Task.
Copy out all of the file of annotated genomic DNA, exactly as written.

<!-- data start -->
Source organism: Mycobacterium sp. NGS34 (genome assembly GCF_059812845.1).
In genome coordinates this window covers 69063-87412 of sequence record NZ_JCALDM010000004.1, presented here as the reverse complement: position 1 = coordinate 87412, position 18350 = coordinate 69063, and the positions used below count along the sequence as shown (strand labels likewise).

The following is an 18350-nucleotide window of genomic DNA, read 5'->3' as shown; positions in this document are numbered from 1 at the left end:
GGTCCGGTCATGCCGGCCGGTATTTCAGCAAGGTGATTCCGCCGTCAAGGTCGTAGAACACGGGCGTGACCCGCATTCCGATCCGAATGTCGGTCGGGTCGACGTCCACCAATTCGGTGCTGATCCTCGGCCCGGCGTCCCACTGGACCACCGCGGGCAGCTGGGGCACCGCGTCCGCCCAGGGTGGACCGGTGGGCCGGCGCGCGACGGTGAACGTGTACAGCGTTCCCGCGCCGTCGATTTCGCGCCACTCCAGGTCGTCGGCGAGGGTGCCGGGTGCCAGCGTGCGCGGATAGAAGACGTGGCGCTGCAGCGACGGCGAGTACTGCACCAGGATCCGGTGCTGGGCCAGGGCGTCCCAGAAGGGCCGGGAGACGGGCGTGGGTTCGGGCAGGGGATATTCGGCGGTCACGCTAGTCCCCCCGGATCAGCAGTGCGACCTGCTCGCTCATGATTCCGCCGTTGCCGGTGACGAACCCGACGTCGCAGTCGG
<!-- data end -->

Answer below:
Source organism: Mycobacterium sp. NGS34 (genome assembly GCF_059812845.1).
In genome coordinates this window covers 69063-87412 of sequence record NZ_JCALDM010000004.1, presented here as the reverse complement: position 1 = coordinate 87412, position 18350 = coordinate 69063, and the positions used below count along the sequence as shown (strand labels likewise).

The following is an 18350-nucleotide window of genomic DNA, read 5'->3' as shown; positions in this document are numbered from 1 at the left end:
GGTCCGGTCATGCCGGCCGGTATTTCAGCAAGGTGATTCCGCCGTCAAGGTCGTAGAACACGGGCGTGACCCGCATTCCGATCCGAATGTCGGTCGGGTCGACGTCCACCAATTCGGTGCTGATCCTCGGCCCGGCGTCCCACTGGACCACCGCGGGCAGCTGGGGCACCGCGTCCGCCCAGGGTGGACCGGTGGGCCGGCGCGCGACGGTGAACGTGTACAGCGTTCCCGCGCCGTCGATTTCGCGCCACTCCAGGTCGTCGGCGAGGGTGCCGGGTGCCAGCGTGCGCGGATAGAAGACGTGGCGCTGCAGCGACGGCGAGTACTGCACCAGGATCCGGTGCTGGGCCAGGGCGTCCCAGAAGGGCCGGGAGACGGGCGTGGGTTCGGGCAGGGGATATTCGGCGGTCACGCTAGTCCCCCCGGATCAGCAGTGCGACCTGCTCGCTCATGATTCCGCCGTTGCCGGTGACGAACCCGACGTCGCAGTCGG